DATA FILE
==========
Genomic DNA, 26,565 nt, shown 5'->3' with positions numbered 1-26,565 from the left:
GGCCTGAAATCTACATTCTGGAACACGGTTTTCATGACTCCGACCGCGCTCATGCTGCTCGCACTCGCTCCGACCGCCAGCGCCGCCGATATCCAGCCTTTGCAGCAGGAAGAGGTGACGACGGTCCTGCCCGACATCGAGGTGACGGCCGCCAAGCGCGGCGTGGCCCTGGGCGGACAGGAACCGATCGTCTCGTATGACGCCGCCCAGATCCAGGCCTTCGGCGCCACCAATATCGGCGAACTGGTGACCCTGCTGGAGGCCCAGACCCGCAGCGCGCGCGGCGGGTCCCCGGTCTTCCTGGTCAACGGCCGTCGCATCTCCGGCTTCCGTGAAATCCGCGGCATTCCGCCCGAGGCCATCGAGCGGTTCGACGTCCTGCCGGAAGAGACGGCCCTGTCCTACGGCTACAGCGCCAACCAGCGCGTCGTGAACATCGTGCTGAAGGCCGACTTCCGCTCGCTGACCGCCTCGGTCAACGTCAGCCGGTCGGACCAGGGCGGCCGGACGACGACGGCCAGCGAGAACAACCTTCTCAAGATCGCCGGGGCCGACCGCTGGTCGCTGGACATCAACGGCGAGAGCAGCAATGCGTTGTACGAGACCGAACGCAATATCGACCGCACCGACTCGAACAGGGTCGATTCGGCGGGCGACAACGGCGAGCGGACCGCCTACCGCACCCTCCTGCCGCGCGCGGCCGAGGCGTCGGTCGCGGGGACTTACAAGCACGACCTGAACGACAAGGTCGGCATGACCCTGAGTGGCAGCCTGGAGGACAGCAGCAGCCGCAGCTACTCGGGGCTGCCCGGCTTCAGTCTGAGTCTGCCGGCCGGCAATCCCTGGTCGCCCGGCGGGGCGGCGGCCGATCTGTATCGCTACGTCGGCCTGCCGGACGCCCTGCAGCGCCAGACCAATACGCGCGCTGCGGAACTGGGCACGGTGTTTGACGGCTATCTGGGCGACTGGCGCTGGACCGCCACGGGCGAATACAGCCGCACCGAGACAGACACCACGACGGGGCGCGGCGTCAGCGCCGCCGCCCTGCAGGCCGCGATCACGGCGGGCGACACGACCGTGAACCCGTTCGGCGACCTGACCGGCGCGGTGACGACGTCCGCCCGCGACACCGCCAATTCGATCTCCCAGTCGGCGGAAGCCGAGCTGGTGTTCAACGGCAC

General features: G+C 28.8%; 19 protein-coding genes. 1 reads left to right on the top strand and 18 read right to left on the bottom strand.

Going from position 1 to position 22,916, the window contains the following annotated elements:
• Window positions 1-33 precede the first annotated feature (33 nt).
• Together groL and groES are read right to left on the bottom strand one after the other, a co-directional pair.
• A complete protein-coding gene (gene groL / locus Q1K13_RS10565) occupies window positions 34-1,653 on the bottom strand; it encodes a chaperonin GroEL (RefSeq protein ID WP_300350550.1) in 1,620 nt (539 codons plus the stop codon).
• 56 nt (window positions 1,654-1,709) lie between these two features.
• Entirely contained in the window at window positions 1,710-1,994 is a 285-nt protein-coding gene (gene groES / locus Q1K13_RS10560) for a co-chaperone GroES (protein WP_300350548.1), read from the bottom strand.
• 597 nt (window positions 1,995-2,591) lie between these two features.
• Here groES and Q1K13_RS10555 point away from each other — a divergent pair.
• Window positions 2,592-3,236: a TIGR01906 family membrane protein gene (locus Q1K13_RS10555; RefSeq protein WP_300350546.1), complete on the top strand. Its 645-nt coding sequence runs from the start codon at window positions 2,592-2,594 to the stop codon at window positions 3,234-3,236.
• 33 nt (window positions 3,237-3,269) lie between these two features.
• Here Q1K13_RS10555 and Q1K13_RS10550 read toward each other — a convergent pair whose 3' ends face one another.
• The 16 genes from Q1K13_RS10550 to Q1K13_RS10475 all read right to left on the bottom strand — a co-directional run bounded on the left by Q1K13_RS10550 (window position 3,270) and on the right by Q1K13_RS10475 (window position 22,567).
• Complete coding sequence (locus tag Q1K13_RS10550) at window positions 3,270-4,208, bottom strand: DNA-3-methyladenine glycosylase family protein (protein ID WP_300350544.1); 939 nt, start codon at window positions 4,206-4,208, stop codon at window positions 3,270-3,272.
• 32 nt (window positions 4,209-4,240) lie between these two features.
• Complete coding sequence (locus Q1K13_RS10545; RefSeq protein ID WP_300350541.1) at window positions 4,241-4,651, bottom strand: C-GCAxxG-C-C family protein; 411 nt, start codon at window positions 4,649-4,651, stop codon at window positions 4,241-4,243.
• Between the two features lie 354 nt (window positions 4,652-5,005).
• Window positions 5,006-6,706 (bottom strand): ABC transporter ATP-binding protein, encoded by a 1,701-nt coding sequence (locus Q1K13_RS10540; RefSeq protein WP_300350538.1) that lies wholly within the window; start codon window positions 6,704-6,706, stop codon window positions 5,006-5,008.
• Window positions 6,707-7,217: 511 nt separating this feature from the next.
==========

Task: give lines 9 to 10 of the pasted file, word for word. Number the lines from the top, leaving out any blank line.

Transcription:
• Entirely contained in the window at window positions 1,710-1,994 is a 285-nt protein-coding gene (gene groES / locus Q1K13_RS10560) for a co-chaperone GroES (protein WP_300350548.1), read from the bottom strand.
• 597 nt (window positions 1,995-2,591) lie between these two features.